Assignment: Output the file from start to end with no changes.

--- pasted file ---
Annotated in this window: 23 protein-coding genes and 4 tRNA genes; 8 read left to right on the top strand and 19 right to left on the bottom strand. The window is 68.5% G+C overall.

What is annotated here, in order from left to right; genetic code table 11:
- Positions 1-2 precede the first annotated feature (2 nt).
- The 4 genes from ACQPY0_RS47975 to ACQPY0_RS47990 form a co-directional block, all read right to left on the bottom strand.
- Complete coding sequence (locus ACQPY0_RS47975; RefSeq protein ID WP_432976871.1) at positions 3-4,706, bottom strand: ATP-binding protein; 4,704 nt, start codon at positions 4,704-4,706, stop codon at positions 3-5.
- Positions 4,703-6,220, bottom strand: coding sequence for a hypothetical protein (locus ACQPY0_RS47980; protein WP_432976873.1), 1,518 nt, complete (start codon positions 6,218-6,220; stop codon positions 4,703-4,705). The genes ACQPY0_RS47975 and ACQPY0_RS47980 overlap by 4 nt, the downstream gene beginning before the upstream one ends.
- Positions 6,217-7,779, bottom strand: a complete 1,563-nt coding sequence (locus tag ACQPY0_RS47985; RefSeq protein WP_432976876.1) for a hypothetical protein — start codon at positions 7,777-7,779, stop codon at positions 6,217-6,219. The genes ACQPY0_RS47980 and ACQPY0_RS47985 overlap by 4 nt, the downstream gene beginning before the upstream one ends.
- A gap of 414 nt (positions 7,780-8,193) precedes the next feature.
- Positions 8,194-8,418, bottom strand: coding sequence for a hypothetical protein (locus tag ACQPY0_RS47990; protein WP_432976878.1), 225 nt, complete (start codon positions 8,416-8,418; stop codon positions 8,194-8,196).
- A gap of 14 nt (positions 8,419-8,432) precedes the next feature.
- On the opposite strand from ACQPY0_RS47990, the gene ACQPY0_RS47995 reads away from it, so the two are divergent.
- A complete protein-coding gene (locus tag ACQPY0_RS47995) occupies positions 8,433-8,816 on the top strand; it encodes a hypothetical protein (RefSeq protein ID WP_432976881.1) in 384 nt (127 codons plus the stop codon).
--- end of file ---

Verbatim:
Annotated in this window: 23 protein-coding genes and 4 tRNA genes; 8 read left to right on the top strand and 19 right to left on the bottom strand. The window is 68.5% G+C overall.

What is annotated here, in order from left to right; genetic code table 11:
- Positions 1-2 precede the first annotated feature (2 nt).
- The 4 genes from ACQPY0_RS47975 to ACQPY0_RS47990 form a co-directional block, all read right to left on the bottom strand.
- Complete coding sequence (locus ACQPY0_RS47975; RefSeq protein ID WP_432976871.1) at positions 3-4,706, bottom strand: ATP-binding protein; 4,704 nt, start codon at positions 4,704-4,706, stop codon at positions 3-5.
- Positions 4,703-6,220, bottom strand: coding sequence for a hypothetical protein (locus ACQPY0_RS47980; protein WP_432976873.1), 1,518 nt, complete (start codon positions 6,218-6,220; stop codon positions 4,703-4,705). The genes ACQPY0_RS47975 and ACQPY0_RS47980 overlap by 4 nt, the downstream gene beginning before the upstream one ends.
- Positions 6,217-7,779, bottom strand: a complete 1,563-nt coding sequence (locus tag ACQPY0_RS47985; RefSeq protein WP_432976876.1) for a hypothetical protein — start codon at positions 7,777-7,779, stop codon at positions 6,217-6,219. The genes ACQPY0_RS47980 and ACQPY0_RS47985 overlap by 4 nt, the downstream gene beginning before the upstream one ends.
- A gap of 414 nt (positions 7,780-8,193) precedes the next feature.
- Positions 8,194-8,418, bottom strand: coding sequence for a hypothetical protein (locus tag ACQPY0_RS47990; protein WP_432976878.1), 225 nt, complete (start codon positions 8,416-8,418; stop codon positions 8,194-8,196).
- A gap of 14 nt (positions 8,419-8,432) precedes the next feature.
- On the opposite strand from ACQPY0_RS47990, the gene ACQPY0_RS47995 reads away from it, so the two are divergent.
- A complete protein-coding gene (locus tag ACQPY0_RS47995) occupies positions 8,433-8,816 on the top strand; it encodes a hypothetical protein (RefSeq protein ID WP_432976881.1) in 384 nt (127 codons plus the stop codon).